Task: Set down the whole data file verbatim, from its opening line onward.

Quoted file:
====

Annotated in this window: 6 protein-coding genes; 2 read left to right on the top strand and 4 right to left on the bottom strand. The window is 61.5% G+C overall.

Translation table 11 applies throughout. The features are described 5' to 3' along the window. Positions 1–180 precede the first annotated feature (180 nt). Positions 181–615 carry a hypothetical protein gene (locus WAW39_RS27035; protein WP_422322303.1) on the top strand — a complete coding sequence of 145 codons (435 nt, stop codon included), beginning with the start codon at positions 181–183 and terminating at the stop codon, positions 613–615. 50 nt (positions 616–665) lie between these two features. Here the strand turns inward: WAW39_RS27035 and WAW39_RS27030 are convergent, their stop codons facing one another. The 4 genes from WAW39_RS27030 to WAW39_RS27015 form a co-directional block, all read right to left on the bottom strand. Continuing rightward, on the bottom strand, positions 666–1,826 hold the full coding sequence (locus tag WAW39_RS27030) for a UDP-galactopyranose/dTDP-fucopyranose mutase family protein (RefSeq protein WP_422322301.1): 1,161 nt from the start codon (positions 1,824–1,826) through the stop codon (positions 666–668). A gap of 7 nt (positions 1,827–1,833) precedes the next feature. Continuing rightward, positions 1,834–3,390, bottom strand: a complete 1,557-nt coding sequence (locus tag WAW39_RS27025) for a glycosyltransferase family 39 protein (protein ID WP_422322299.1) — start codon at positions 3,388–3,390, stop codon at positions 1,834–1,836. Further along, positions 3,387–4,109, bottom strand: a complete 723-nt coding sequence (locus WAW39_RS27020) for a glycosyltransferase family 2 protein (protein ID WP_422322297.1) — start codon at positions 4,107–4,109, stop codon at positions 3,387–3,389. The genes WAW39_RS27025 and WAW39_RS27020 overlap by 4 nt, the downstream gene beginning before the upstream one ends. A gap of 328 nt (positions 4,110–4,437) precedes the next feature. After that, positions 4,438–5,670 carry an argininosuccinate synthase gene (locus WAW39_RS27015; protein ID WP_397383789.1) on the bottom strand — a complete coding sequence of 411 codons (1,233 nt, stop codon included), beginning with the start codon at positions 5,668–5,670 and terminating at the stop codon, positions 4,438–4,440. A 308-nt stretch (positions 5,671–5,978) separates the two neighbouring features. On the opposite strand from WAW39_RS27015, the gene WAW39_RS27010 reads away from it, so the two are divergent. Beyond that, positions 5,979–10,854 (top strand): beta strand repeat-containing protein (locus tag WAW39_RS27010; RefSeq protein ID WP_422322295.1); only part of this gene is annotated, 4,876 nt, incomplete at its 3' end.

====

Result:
Annotated in this window: 6 protein-coding genes; 2 read left to right on the top strand and 4 right to left on the bottom strand. The window is 61.5% G+C overall.

Translation table 11 applies throughout. The features are described 5' to 3' along the window. Positions 1–180 precede the first annotated feature (180 nt). Positions 181–615 carry a hypothetical protein gene (locus WAW39_RS27035; protein WP_422322303.1) on the top strand — a complete coding sequence of 145 codons (435 nt, stop codon included), beginning with the start codon at positions 181–183 and terminating at the stop codon, positions 613–615. 50 nt (positions 616–665) lie between these two features. Here the strand turns inward: WAW39_RS27035 and WAW39_RS27030 are convergent, their stop codons facing one another. The 4 genes from WAW39_RS27030 to WAW39_RS27015 form a co-directional block, all read right to left on the bottom strand. Continuing rightward, on the bottom strand, positions 666–1,826 hold the full coding sequence (locus tag WAW39_RS27030) for a UDP-galactopyranose/dTDP-fucopyranose mutase family protein (RefSeq protein WP_422322301.1): 1,161 nt from the start codon (positions 1,824–1,826) through the stop codon (positions 666–668). A gap of 7 nt (positions 1,827–1,833) precedes the next feature. Continuing rightward, positions 1,834–3,390, bottom strand: a complete 1,557-nt coding sequence (locus tag WAW39_RS27025) for a glycosyltransferase family 39 protein (protein ID WP_422322299.1) — start codon at positions 3,388–3,390, stop codon at positions 1,834–1,836. Further along, positions 3,387–4,109, bottom strand: a complete 723-nt coding sequence (locus WAW39_RS27020) for a glycosyltransferase family 2 protein (protein ID WP_422322297.1) — start codon at positions 4,107–4,109, stop codon at positions 3,387–3,389. The genes WAW39_RS27025 and WAW39_RS27020 overlap by 4 nt, the downstream gene beginning before the upstream one ends. A gap of 328 nt (positions 4,110–4,437) precedes the next feature. After that, positions 4,438–5,670 carry an argininosuccinate synthase gene (locus WAW39_RS27015; protein ID WP_397383789.1) on the bottom strand — a complete coding sequence of 411 codons (1,233 nt, stop codon included), beginning with the start codon at positions 5,668–5,670 and terminating at the stop codon, positions 4,438–4,440. A 308-nt stretch (positions 5,671–5,978) separates the two neighbouring features. On the opposite strand from WAW39_RS27015, the gene WAW39_RS27010 reads away from it, so the two are divergent. Beyond that, positions 5,979–10,854 (top strand): beta strand repeat-containing protein (locus tag WAW39_RS27010; RefSeq protein ID WP_422322295.1); only part of this gene is annotated, 4,876 nt, incomplete at its 3' end.